Medical waste dumped in open poses serious threat to public health

Updated 05 Sep 2016


Piles of waste lie outside the incinerator at the Jinnah Postgraduate Medical Centre.—Fahim Siddiqi / White Star
Piles of waste lie outside the incinerator at the Jinnah Postgraduate Medical Centre.—Fahim Siddiqi / White Star

KARACHI: Despite being the largest public sector hospital in the city and among the few that have an incinerator, the Jinnah Postgraduate Medical Centre (JMPC) at present doesn’t have a proper system to dispose of its medical waste, a major potential threat to the safety of its staff, patients as well as the community at large, it emerged on Sunday.

During a recent visit to the JPMC’s incinerator located on its premises, feral cats and birds were found scavenging among the piles of waste, which included hazardous medical refuse such as empty bottles, used needles, syringes, IV bags, blood bags and soiled dressings.

The incinerator was found non-operational.

Upon contact, deputy director of administration at the JPMC Dr Javed Jamali said the incinerator was operated only when sufficient waste was collected.

“It is operated daily but only for two to three hours. There are many healthcare facilities in the city which don’t even have this mechanism,” he said, admitting that hospital waste shouldn’t have been thrown out in the open.

The hospital incinerator, he said, was too old but couldn’t be replaced owing to a shortage of funds.

To a question whether the hospital has a system to segregate hazardous and non-hazardous refuse at source, he said: “This protocol is adopted only for high-risk patients, for instance, those who are diagnosed with hepatitis and Congo virus infection.”

Endorsing the opinion that most healthcare facilities in the city are operating without a waste disposal system, executive member of the Medical Microbiology and Infectious Diseases Society of Pakistan, Dr Altaf Ahmed said that such a mechanism existed at a few private hospitals only.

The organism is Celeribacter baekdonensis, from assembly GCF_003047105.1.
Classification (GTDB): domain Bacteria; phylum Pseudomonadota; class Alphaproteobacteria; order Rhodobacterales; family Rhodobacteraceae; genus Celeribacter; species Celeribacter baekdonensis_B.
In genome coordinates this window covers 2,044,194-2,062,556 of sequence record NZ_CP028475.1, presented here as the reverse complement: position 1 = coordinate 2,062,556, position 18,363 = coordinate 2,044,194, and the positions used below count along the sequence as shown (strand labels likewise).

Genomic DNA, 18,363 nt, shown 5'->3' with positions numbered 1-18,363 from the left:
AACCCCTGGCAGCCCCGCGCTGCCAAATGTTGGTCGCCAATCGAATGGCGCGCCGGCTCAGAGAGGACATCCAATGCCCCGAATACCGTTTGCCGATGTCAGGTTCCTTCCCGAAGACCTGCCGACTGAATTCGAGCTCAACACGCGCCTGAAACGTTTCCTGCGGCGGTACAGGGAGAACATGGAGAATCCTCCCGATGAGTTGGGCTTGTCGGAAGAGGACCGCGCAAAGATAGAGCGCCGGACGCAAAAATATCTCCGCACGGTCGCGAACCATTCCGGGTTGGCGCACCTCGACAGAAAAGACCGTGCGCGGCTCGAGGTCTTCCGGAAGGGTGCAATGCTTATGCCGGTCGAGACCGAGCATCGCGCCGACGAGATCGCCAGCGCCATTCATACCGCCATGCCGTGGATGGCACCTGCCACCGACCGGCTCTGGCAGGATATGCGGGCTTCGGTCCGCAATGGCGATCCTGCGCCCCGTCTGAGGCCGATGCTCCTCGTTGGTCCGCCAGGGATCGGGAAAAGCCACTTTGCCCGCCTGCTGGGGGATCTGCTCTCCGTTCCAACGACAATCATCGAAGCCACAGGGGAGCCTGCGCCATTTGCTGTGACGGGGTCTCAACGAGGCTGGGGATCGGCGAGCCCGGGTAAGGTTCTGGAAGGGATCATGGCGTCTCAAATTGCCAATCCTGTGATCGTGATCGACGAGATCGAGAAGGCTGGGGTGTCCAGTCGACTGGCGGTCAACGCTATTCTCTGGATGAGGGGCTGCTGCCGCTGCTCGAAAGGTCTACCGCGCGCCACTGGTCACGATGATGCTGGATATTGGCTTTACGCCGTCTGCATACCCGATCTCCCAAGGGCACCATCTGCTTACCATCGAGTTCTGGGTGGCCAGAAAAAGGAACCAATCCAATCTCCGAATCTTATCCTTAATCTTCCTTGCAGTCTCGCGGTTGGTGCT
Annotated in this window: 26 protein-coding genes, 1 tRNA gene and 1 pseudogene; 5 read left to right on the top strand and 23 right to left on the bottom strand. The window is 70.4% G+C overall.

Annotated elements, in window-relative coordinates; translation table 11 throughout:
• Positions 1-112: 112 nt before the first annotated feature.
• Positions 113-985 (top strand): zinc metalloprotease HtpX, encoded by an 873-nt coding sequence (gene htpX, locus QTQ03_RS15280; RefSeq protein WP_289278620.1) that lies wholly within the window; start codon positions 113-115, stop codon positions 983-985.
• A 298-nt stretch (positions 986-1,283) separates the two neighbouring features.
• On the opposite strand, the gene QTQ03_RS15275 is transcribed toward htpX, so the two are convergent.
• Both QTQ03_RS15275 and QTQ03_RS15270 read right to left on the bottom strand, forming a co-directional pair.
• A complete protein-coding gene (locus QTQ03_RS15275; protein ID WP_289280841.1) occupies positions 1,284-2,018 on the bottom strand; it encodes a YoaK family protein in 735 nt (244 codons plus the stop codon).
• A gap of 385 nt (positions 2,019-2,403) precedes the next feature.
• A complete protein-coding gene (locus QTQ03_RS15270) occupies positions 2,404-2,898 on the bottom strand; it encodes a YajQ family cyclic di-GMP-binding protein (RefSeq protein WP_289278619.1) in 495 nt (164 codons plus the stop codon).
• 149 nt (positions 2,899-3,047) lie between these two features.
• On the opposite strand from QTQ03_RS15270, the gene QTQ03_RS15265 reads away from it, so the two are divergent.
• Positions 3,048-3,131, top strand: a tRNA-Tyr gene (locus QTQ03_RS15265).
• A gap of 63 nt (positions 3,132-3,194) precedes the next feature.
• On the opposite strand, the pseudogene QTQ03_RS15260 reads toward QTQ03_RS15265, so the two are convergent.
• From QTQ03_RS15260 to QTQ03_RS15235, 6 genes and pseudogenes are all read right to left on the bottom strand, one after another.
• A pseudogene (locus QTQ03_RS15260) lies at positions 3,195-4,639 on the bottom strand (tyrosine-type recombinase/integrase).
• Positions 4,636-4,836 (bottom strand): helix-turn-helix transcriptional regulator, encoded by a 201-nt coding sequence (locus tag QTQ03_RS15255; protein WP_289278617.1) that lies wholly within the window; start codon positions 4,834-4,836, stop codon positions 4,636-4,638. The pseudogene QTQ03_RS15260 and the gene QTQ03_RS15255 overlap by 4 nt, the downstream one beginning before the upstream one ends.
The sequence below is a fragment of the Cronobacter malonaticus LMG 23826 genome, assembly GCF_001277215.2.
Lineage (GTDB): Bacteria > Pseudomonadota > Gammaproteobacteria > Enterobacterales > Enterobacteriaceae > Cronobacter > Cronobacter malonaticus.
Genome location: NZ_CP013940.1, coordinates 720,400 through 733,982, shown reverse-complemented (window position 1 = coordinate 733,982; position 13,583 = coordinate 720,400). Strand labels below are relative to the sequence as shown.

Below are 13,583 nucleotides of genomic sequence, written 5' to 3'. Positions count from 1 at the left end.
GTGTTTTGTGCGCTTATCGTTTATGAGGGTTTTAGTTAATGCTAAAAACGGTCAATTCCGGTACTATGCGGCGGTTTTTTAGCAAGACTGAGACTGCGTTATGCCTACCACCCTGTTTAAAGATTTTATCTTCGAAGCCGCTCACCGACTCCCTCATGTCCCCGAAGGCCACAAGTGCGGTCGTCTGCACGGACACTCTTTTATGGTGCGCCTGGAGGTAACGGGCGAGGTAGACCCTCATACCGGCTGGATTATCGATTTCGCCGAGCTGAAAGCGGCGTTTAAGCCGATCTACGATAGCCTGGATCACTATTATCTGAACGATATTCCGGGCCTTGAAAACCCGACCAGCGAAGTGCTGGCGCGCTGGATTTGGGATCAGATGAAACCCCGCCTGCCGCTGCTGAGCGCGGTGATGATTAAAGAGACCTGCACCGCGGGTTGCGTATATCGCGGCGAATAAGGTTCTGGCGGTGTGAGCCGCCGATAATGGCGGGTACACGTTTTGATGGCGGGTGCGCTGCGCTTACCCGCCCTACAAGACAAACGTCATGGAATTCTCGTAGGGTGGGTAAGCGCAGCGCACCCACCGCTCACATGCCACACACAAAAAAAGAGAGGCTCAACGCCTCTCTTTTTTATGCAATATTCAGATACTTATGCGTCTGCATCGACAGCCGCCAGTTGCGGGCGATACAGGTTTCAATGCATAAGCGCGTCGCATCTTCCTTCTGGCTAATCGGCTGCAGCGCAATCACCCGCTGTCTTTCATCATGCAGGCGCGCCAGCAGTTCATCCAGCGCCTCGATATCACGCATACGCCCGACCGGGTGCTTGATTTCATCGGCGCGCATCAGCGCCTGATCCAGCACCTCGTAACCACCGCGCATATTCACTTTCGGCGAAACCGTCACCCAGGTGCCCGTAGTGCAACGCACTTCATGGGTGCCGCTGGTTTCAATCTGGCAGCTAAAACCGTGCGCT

“The Abbasi Shaheed Hospital and the Civil Hospital Karachi, the two major government hospitals in the city, had also bought incinerators a long time back but I don’t know whether they are still being used,” he said.

Used syringes and IV bags in the refuse at the JPMC.—White Star
Used syringes and IV bags in the refuse at the JPMC.—White Star

“Waste from hospitals including the Indus Hospital is lifted by the Karachi Metropolitan Corporation, which, I am told, incinerates the refuse at its two facilities.”

However, there were hundreds of laboratories and clinics operating in the city without any regulatory mechanism, he pointed out, questioning their waste disposal practices.

“There are millions of germs in a single bottle used for any microbiological test, which is just thrown away in the open. This reflects our apathy towards our environment.”

Spread of disease

Hospital waste, he said, may lead to the spread of various diseases including those caused by antibiotic resistant bacteria, many of which evolve at health facilities.

“Scavengers get the disease first and become carriers of infections for diseases like hepatitis, diarrhea, food-borne illnesses, skin infections, tuberculosis, cancer etc.

“Besides, waste dumped in the open is a breeding site for mosquitoes as well as for flies. Liquid waste is routinely discharged into sewerage drains in hospitals that can contaminate drinking water in areas with a faulty sewerage system,” he added.

Hospital waste categorised as hazardous waste should be separated at source and treated in large “green autoclaves” that don’t cause air pollution.

“These not only sterilise the waste but also greatly reduce the size of the solid waste, which is then mixed with other material and disposed of at landfill sites,” he said, suggesting that the government should set-up such facilities and charge health facilities for the service.

Concerns over poor medical waste disposal practices have recently been highlighted by experts in a study carried out on food being sold in and outside 10 public sector hospitals of the city.

The Karachi University study has shown that the food was unfit for human consumption and that the germs contaminating it had resistance against a number of commonly used antibiotics.

The samples were picked up from the Civil Hospital Karachi, Landhi Medical Complex, Abbasi Shaheed Hospital, Sindh government hospital, Liaquatabad, Qatar Hospital, Sindh government hospital (UP Mor), Lyari General Hospital, JPMC, Dow University of Health Sciences (Ojha campus), and Sindh Social Security Hospital.

The study identified dumping of waste (especially medical waste) in the open, lack of infection control measures at healthcare settings, mixing of sewerage lines with water mains, and poor hygiene practices of food handlers as major contributors to the evolution of these germs and their spread.

Published in Dawn, September 5th, 2016